“We work the 4x1 a couple of times a week. We work the other relays twice a week,” Villers said. “All kids practice all relays all the time, no matter what events they are unless you are a pure distance runner. They are all ready to go at any time. We had two alternates go in at the state track meet last year in the 4x2, so we just make sure all year long they are ready to do that.”

Which relay is toughest to perfect?

“For the 4x1 it’s a lot different because you’re coming in faster that what you would be doing a 200,” said UTSAN Antonio signee Taylor Armstrong, who runs on the Desoto girls’ 4x100 and 4x200 relays. “When you get close to the line for the 200 you start to shut down a little bit more, but the 4x100 your momentum is going and you’re still increasing your speed.”

“I would say the 4x2 because the speed at which the kids are coming in is so varied due to the wind and how many events they ran that day already,” Villers said. “The 4x1 can be a train wreck if it’s wrong, but those steps are much easier to determine.”

UIL rules allow athletes up to three running events and two field events, and Villers tries to give runners who can score points in individual events at state the chance to do that while still fielding three state championsh­ipcaliber relay teams. Arkansas signee Rosaline Effiong has the nation’s eighthfast­est times in the 200 (23.73) and 400 (54.65), but at district she will compete in the 200 and on Desoto’s 4x100 and 4x400 relays.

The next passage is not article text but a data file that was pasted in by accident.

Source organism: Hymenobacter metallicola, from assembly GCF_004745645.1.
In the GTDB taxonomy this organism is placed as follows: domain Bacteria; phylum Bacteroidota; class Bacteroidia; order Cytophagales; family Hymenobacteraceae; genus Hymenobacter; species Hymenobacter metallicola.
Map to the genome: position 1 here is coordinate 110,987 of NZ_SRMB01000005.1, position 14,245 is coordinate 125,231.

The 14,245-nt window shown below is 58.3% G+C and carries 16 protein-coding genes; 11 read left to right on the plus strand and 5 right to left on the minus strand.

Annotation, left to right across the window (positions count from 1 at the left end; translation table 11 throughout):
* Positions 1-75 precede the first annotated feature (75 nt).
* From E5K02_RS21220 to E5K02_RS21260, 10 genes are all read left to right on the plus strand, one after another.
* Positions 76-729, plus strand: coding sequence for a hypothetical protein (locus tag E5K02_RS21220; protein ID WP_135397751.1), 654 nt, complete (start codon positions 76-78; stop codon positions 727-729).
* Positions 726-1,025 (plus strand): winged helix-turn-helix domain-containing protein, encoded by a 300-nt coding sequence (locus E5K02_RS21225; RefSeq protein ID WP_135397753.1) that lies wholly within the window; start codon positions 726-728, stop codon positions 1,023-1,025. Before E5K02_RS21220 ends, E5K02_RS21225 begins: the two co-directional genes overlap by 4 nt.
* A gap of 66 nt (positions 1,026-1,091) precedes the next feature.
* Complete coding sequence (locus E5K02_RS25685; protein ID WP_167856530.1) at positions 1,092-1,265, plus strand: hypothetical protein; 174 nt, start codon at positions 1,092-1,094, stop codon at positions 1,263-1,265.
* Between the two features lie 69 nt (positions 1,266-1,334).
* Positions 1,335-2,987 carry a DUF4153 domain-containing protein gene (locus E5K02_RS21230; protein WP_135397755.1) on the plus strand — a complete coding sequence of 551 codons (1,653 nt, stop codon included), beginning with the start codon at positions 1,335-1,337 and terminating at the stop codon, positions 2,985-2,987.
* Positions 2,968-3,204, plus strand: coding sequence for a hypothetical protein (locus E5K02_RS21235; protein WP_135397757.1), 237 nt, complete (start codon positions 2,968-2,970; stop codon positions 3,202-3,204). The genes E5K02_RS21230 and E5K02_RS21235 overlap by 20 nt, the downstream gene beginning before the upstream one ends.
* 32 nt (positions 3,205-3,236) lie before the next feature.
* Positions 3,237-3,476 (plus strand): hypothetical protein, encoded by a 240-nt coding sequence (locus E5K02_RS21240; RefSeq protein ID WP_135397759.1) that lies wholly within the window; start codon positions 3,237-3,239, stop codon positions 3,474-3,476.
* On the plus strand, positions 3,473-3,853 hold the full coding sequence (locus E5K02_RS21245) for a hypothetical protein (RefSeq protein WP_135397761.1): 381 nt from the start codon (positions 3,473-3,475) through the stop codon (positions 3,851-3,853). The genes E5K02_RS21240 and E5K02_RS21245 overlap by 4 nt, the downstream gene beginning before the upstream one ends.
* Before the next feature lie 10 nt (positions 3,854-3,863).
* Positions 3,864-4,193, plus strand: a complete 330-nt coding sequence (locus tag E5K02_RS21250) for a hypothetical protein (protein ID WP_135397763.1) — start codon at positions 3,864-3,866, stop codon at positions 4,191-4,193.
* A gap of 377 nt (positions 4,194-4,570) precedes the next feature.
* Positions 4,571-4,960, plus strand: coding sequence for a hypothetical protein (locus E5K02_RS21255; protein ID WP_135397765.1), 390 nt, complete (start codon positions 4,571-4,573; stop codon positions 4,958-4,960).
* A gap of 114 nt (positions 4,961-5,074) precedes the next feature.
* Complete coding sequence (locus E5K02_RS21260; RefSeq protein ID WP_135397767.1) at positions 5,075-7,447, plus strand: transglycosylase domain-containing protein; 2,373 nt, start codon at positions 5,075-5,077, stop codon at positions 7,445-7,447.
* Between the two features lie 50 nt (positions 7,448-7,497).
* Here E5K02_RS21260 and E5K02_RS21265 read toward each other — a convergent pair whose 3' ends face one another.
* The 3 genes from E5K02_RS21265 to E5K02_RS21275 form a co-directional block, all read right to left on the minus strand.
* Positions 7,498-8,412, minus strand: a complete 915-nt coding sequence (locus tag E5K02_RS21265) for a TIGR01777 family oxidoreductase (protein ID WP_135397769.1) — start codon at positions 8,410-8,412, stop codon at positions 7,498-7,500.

Speed isn’t all that coaches consider when choosing the members and order of their relays. Williams factors in each runner’s dominant hand, their curve vs. straightaw­ay running technique, how well they start in blocks, their mental toughness and their ability to adapt to unexpected changes.

Perfecting relay exchanges becomes more difficult when teams have to juggle their lineups, as the Desoto boys had to do because of injuries to Arizona State signee Jalen Drayden and Oral Roberts signee Donovan Smith. Desoto still has the nation’s fastest time in the 4x400 relay (3:12.34) and ranks sixth in the 4x200 (1:25.81) and seventh in the 4x100 (40.77).

Desoto is now healthy, and that had Kennedy Harrison (4x100 and 4x200) and Issac Hastings (4x400) both saying that the goal is to break national records in their relays. That would require running faster than 39.76 (4x100), 1:23.25 (4x200) and 3:07.40 (4x400) — and having flawless handoffs.

 ?? Ashley Landis/ Staff Photograph­er ?? Desoto’s Trinity Kirk (right) hands the baton to Rosaline Effiong during the 4x400 relay at the Texas Relays. DeSoto has the nation’s best times in all three relays.
Ashley Landis/ Staff Photograph­er Desoto’s Trinity Kirk (right) hands the baton to Rosaline Effiong during the 4x400 relay at the Texas Relays. DeSoto has the nation’s best times in all three relays.
 ?? Griddle@dallasnews.com ?? GREG RIDDLE
Griddle@dallasnews.com GREG RIDDLE